One of the ways to properly use network equipment is to fully understand that device and other capabilities that can be used. In this article, we will examine the different types of access control lists and some deployment concepts, including why and when to use them.
What are access control lists?
They are a network filter used by routers and some switches to allow or restrict data flow to network interfaces. When an ACL is configured on an interface, the device analyzes the network data passing through the interface, compares it to the criteria described in the ACL, allows or denies data flow. prevents. Originally, ACLs were the only way to achieve firewall protection. Today, there are many different types of firewalls and alternatives to ACL. However, organizations still use ACLs in technologies such as virtual private networks (VPNs) that specify which traffic should be encrypted and transmitted through a VPN tunnel.
1- Filesystem ACLs:
Use it to filter access to files and/or directories. Filesystem ACLs tell the operating systems that users can use to access the system and also limit the amount of access.
2- Networking ACLs:
Network ACLs tell routers and switches which types of traffic can access the network and which activities are allowed.
Access control lists are available in two main categories:
1- Standard ACL:
The access list is created using only the source IP address. Hence access control lists allow blocking the entire protocol suite. They do not distinguish between IP traffic such as UDP, TCP and HTTPS. Generally they use the numbers 1-99 or 1999-1300 so that the router can recognize the address as a source IP address.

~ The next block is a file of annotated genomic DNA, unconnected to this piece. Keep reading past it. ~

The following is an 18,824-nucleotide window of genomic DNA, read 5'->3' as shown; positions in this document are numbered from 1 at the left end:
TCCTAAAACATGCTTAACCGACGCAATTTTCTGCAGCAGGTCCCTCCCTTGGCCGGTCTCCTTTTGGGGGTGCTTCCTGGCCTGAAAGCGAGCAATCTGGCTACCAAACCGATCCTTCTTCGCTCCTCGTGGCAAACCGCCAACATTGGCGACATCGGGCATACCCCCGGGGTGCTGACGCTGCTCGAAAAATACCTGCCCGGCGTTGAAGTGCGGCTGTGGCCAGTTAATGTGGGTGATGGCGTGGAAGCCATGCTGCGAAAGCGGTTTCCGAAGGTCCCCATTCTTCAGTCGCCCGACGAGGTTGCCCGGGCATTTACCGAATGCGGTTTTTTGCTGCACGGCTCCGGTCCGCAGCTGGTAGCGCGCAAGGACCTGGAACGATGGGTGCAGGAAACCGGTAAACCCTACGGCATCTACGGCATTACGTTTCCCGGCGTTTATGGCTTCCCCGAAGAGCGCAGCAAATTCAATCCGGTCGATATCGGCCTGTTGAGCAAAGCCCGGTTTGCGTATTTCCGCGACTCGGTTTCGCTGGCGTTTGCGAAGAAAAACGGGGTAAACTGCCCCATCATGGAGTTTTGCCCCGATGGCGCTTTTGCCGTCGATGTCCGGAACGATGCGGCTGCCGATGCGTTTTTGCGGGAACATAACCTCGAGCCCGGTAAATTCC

2- Extended ACL:
An extended access list is used because it can distinguish IP traffic. It uses source and destination IP addresses and port numbers to generate IP traffic. You can also specify which IP traffic is allowed or denied. They use the numbers 100-199 and 2000-2699.
Why do we use access control lists?
There are several reasons for using ACLs. The main reason for using ACLs is to provide the basic level of network security. ACLs are not as complex as firewalls and do not provide great protection, but they do protect higher speed interfaces where line speed is important and where firewalls may be limiting. ACLs are also used to restrict updates to routing from network peers and can be effective in determining flow control for network traffic.
In general, it can be said that the reasons for using ACLs are:
1- Traffic flow control
2- Limiting network traffic to improve network performance
3- The security level for accessing the network, which determines whether a user can use the server, network, service or not.
4- Monitor the output and input to the system
When do we use the access control list?
As I mentioned earlier, ACLs for routers are not as complex and robust as firewalls , but they offer more significant capabilities than firewalls. As an IT network or security professional, putting up a defensive wall to protect your network, assets and data is important and necessary. ACLs should be placed on external routers to filter traffic on known vulnerable networks and protocols.